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Columnist, writer and poet Shreya Sen Handley is now delving into a new form of writing.

The Calcutta-born British resident was chosen among six authors to write a libretto celebrating Indian doctors in UK’s NHS in Migrations Welsh Opera.

Her column on ghosts of pandemic victims haunting the world takes readers to a melancholic setting while her coming travelogue due in 2021 talks of ordinary people with so much going on in their lives, beneath their mundane surface.

We interviewed Shreya on different topics.

What’s the significance of your participation in Migrations Welsh opera celebrating the contribution of Indian doctors in the UK’s NHS?

I am one of six writers for this opera and my story, This Is The Life, is a dark but exuberant comedy about Indian doctors in thr NHS of 1968. Commonwealth doctors were invited to join it but when these doctors arrived in Britain, they found it riven with anti-migrant rhetoric and marches.

How was Memoirs Of My Body received in India? Why did you decide to write it?

It was a popular CNN-IBN column on gender and sexuality that I wrote in 2013/2014, dealing with serious topics but with humour, distinct, chatty, sassy style that captured the imagination of young Indian women who wanted to talk openly about these issues but weren’t getting the opportunity.

HarperCollins approached me to write a book based on the column and I decided to include in it far more of my story than the columns ever had.

Recently, you wrote the column “Ghosts Of Pandemics Present and Past”, What were the emotions this pandemic released in you?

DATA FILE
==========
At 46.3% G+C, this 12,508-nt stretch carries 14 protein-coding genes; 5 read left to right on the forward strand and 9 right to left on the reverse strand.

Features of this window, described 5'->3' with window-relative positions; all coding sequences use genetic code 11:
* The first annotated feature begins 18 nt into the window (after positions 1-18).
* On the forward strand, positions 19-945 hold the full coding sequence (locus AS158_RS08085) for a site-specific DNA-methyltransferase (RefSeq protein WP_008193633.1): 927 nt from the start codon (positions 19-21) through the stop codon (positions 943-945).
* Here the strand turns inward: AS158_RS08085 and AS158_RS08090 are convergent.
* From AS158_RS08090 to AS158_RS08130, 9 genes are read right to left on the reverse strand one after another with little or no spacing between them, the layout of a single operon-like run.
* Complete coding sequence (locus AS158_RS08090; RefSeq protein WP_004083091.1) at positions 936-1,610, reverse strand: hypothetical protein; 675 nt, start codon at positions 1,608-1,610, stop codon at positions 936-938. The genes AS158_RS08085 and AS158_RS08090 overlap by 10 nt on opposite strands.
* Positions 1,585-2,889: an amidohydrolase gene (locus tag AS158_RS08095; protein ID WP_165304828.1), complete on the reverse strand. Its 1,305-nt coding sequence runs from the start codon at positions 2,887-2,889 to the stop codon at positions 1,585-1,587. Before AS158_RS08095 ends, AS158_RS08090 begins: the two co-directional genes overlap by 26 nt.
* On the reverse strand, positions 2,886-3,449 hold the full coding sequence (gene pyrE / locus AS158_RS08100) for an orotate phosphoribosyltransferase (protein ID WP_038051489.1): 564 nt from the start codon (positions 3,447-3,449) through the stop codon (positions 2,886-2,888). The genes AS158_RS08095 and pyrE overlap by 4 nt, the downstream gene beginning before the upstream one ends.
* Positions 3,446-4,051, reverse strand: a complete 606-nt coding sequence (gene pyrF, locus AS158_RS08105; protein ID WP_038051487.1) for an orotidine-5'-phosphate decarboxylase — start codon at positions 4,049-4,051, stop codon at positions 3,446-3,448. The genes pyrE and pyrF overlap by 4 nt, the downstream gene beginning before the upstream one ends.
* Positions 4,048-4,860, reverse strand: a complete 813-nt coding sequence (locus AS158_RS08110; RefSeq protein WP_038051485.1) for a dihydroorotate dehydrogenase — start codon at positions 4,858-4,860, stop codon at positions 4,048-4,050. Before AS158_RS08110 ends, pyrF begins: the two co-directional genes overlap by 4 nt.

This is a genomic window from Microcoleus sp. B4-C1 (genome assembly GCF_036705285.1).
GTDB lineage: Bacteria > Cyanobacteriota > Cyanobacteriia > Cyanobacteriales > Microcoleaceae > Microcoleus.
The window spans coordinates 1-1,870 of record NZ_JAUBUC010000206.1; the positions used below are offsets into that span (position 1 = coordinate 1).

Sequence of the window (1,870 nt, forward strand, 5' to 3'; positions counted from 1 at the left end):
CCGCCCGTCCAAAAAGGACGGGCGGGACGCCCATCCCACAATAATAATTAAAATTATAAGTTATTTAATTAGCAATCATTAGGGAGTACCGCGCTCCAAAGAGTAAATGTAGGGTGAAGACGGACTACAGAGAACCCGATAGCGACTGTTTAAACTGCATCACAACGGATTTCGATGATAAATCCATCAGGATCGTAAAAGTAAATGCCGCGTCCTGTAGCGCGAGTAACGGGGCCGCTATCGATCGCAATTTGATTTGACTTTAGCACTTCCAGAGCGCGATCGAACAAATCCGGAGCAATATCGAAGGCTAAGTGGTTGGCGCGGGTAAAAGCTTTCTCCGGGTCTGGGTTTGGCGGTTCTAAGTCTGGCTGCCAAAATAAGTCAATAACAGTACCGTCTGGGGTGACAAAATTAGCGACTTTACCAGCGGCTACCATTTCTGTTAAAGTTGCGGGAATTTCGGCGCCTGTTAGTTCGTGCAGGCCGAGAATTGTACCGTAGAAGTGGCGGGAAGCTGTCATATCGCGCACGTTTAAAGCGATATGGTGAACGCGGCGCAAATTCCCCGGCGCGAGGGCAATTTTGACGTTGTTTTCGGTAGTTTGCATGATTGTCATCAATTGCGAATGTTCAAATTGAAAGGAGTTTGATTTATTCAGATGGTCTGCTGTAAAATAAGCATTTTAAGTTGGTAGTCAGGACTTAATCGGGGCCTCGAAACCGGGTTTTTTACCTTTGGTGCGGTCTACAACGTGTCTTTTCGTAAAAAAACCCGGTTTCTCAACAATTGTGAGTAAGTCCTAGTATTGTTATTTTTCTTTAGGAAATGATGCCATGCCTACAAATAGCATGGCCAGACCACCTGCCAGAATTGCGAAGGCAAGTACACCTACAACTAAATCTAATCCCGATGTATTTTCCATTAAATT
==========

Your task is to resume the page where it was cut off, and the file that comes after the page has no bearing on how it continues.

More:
I’ve written about our world now haunted by the ghosts of those who have tragically died in the pandemic, but also those who are still living but we don’t get to see.

I am dealing with emotions occasioned by the pandemic: anger, deep sadness, anxiety, helplessness, flickers of hope, determination to make a better world for our children and then back to sadness and anger at how badly so many governments are handling this colossal global tragedy.

You are writing The Accidental Tourist travelogue, When is it due in the market? Was it inspired by your travels?

It will be published by HarperCollins in 2021. It was inspired by my travels but it is not about the delightful places I go to, but the delight I take in these places, which are ordinary places sometimes, but with something about them that piques my interest. It is travel everyone can do.

It is the way I see these places and the world as a whole, and tell the stories that spring from them, that set my travel articles and this book apart.

Why do you always choose to write about ordinary people?

Ordinary people are very interesting. They have so much going on in their lives, beneath their apparently mundane surface. I find people terribly interesting.   If you think about it, the best stories are about ordinary people.

These days there is a great interest in celebrity culture, superheroes, supervillains, mythology, gods, monsters, or people who their creators will tell you are wildly different but they are not. Any character has at its core characteristics that are fundamentally human and universal, to be found in us all.

You’ve written a national anti-hate crimes campaign poem entitled “No Man Is A Sneinton Island”, What inspired you and don’t you think it goes in line with anti-racism calls following George Floyd’s recent death in the US?

As I sat down to write it, I had not only John Donne’s famous poem ‘No Man is an Island’ in mind but also the many hate crimes happening daily, whether they are to do with racism, sexism, Islamophobia and crimes against the LGBTQ community.

Though it was written in February of this year, it is resonant of what is happening right now. There is superficial progress and profound inequality, injustice and oppression, that have not been addressed for centuries.